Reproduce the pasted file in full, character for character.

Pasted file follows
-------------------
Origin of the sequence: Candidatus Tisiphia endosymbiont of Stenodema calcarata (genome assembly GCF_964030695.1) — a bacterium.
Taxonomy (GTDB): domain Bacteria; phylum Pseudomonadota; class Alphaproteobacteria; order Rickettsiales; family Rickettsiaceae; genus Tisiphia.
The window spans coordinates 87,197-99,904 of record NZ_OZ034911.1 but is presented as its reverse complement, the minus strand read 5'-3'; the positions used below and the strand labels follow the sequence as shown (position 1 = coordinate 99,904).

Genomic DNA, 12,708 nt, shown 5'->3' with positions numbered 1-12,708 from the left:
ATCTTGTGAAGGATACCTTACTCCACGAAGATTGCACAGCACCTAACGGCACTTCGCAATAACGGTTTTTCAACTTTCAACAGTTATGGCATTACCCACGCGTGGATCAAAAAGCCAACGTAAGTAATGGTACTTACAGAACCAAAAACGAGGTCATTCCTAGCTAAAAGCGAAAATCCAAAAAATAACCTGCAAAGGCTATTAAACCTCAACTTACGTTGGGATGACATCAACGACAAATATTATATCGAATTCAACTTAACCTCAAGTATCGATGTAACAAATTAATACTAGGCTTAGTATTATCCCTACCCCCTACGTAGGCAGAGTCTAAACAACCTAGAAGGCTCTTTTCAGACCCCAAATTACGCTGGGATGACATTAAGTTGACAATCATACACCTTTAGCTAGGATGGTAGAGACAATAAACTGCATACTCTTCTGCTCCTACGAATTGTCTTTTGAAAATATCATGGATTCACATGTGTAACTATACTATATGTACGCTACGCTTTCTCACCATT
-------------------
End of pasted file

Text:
Origin of the sequence: Candidatus Tisiphia endosymbiont of Stenodema calcarata (genome assembly GCF_964030695.1) — a bacterium.
Taxonomy (GTDB): domain Bacteria; phylum Pseudomonadota; class Alphaproteobacteria; order Rickettsiales; family Rickettsiaceae; genus Tisiphia.
The window spans coordinates 87,197-99,904 of record NZ_OZ034911.1 but is presented as its reverse complement, the minus strand read 5'-3'; the positions used below and the strand labels follow the sequence as shown (position 1 = coordinate 99,904).

Genomic DNA, 12,708 nt, shown 5'->3' with positions numbered 1-12,708 from the left:
ATCTTGTGAAGGATACCTTACTCCACGAAGATTGCACAGCACCTAACGGCACTTCGCAATAACGGTTTTTCAACTTTCAACAGTTATGGCATTACCCACGCGTGGATCAAAAAGCCAACGTAAGTAATGGTACTTACAGAACCAAAAACGAGGTCATTCCTAGCTAAAAGCGAAAATCCAAAAAATAACCTGCAAAGGCTATTAAACCTCAACTTACGTTGGGATGACATCAACGACAAATATTATATCGAATTCAACTTAACCTCAAGTATCGATGTAACAAATTAATACTAGGCTTAGTATTATCCCTACCCCCTACGTAGGCAGAGTCTAAACAACCTAGAAGGCTCTTTTCAGACCCCAAATTACGCTGGGATGACATTAAGTTGACAATCATACACCTTTAGCTAGGATGGTAGAGACAATAAACTGCATACTCTTCTGCTCCTACGAATTGTCTTTTGAAAATATCATGGATTCACATGTGTAACTATACTATATGTACGCTACGCTTTCTCACCATT